Our last excursion on the cruise is a stop at the port of Noumea, the capital of New Caledonia. French settlers inhabited this region beginning in 1854 and their influence can be seen everywhere from the architecture, to the patisserie shops, and in the language spoken, in fact, Noumea is sometimes described as the Paris of the Coral Sea. It is a relatively large, thriving city of about 164,000.
We decided to buy “hop on, hop off” bus tickets for the day so that we could easily get around to a number of places as sites were too far apart to walk. We were advised to get them on the ship as they may not be available at the bus terminal. So Sanford purchased two tickets at $20 each only to find out, once we were at the bus terminal, that tickets were easy to get and only $10 each. Sigh…..
No matter, we got on the bus and started our day. Our first stop was the local market. It was a mixture of the usual fruits, vegetables, and meats, but there was also a handicraft section that was quite good. Rather than the usual souvenir things we saw in all the ports, this one was more like an artisan type of market with lots of original wares. I bought a small purse from here that is made from one 7 foot long zipper. It is sold in the shape of a cone, only so that if you give it as a gift it is a novelty way to wrap it, and then, as you zip up the zipper, it magically turns into a purse!
From the market we went to Mt. Ouen Toro as our excursion would not be complete if we did not climb a mountain. Thankfully, this hill is only 420 feet high. From the top, we were rewarded with wonderful views of the surrounding area and we also saw a number of people paragliding over the sea.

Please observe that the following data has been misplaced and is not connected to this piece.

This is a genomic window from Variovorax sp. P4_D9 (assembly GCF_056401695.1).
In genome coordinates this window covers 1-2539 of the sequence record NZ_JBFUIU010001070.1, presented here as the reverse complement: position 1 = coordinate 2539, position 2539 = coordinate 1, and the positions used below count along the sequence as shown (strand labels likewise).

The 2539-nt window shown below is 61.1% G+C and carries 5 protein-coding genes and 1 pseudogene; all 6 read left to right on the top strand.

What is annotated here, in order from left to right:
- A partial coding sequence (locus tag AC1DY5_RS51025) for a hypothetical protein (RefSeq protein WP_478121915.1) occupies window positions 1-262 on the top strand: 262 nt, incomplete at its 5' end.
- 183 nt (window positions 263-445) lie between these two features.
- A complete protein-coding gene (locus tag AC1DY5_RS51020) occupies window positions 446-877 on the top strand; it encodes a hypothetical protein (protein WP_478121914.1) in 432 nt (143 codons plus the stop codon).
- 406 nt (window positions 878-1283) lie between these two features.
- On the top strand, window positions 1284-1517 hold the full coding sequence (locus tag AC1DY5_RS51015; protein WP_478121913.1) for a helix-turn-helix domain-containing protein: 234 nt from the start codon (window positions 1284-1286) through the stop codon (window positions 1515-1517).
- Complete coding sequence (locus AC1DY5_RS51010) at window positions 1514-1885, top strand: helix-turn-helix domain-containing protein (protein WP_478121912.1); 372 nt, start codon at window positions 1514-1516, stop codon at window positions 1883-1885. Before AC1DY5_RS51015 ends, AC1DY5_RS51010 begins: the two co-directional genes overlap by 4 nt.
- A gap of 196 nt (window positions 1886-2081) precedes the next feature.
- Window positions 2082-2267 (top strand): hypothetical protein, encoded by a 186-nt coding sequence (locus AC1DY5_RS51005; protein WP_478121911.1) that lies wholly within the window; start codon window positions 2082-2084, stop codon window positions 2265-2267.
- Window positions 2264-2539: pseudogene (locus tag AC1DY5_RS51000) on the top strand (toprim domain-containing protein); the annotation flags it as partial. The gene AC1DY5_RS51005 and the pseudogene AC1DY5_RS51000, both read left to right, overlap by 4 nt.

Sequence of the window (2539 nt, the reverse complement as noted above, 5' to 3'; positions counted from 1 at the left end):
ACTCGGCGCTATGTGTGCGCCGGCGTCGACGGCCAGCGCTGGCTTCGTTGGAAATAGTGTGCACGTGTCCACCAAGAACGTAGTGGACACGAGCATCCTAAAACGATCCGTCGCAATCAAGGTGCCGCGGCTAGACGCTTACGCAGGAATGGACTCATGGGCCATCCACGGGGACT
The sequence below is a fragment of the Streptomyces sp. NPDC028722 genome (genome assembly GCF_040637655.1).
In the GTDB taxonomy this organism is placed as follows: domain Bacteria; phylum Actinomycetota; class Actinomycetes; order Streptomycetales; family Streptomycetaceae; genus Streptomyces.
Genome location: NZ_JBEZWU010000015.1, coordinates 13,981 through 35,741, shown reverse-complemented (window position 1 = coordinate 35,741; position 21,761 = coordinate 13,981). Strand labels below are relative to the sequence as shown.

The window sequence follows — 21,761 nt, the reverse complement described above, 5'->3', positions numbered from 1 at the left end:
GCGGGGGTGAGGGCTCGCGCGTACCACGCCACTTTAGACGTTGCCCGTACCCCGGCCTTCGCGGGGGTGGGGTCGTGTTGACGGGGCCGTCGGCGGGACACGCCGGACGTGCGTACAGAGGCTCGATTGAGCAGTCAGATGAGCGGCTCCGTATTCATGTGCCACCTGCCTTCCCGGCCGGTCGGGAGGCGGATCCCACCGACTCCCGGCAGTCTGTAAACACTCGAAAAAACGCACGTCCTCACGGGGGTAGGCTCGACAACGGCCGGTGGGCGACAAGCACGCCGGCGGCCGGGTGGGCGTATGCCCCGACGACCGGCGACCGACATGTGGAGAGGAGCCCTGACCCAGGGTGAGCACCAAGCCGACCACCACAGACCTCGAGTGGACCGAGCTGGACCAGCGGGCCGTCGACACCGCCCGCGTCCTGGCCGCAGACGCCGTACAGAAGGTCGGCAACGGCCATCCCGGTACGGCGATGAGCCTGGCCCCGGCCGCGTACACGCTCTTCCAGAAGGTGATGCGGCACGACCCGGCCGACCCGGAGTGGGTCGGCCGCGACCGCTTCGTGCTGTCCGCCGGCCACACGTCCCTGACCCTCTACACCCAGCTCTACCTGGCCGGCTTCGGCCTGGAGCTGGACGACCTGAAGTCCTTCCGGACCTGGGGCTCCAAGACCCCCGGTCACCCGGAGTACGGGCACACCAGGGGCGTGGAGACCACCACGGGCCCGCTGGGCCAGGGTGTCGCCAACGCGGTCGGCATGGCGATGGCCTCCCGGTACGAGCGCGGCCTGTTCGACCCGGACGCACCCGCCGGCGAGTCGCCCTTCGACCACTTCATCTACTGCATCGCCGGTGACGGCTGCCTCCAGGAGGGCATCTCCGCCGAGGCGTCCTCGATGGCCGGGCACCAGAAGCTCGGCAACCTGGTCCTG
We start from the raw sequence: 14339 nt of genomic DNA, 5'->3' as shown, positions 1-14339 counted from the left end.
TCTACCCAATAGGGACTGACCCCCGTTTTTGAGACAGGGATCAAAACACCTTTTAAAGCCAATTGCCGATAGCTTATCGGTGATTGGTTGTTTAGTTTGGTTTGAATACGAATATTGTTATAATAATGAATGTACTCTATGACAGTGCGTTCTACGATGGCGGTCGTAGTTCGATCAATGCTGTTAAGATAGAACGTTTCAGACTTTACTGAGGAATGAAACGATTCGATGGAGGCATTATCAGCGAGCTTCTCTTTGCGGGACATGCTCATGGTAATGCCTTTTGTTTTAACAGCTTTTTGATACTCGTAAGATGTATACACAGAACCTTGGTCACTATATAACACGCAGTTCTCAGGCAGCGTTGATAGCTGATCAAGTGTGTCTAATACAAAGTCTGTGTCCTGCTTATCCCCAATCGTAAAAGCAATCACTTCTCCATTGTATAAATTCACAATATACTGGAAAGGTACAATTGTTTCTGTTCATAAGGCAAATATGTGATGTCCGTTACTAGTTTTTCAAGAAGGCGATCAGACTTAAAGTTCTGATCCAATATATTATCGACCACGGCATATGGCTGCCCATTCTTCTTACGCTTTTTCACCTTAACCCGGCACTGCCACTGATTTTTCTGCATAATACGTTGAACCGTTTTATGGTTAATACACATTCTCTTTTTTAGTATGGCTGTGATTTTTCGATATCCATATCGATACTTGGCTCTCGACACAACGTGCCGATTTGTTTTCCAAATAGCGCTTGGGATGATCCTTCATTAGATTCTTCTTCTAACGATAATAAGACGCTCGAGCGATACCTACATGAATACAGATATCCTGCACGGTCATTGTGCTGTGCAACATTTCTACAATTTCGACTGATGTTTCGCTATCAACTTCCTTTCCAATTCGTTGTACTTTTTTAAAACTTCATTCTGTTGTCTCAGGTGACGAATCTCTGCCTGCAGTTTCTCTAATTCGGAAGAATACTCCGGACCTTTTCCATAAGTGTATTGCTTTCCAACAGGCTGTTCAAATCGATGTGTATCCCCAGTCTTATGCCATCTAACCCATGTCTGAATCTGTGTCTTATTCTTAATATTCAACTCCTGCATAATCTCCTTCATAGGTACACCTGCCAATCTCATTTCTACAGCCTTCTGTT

We next spent some time walking along the beautiful pristine beaches and it was here that I found a souvenir pin of New Caledonia for my collection. Then it was back on the “hop on, hop off” bus and back to the city centre. We spent our last few shore hours walking around the city and stopping to rest in a few parks. It was a lovely day.
Back on the boat, we watched the shore disappear before heading to dinner. The next two days would be at sea and we would arrive back in Sydney Harbour at 6:30am on the third morning.
The cruise ship is interesting. It is surprising to me just how many cruises some people go on. One night we chatted with a couple who were on their 31st cruise and then a couple of days later met someone on their 49th cruise who already had their next two cruises booked! It actually took a few days till we met another couple of “virgins” like us, who were on their first cruise.
There is a lot happening on the ship at all times and you can join in, or not. There are trivia challenges, some physical activity events, lectures, and movies. In addition, some people start up their own groups to find other people who might like to play bridge or scrabble, have a bible study, or meet other singles.
The ship is also be a place for vices. There is a casino, a constant buffet, many places to drink, and lots of high end shopping.
Sanford and I did enjoy the cruise, but I think it will not be our primary form of travel for some time. Time restrictions while on shore only allow for minimal coverage of an area and of course you can’t go all that far afield easily on your own. The things I liked most about cruising were at the end of each shore day you didn’t have to worry about where to go for meals or how to fill your time. There was a constant buffet for most of the day and there was lots of entertainment. In addition, because there are sea days while travelling, it was like “forced” days off from sightseeing and that too was something I enjoyed, as Sanford and I tend to travel hard and not build in much relaxation time. I felt quite rested after the cruise rather than feeling like I needed a holiday from my holiday.
That’s it for this set of travel notes. Take care.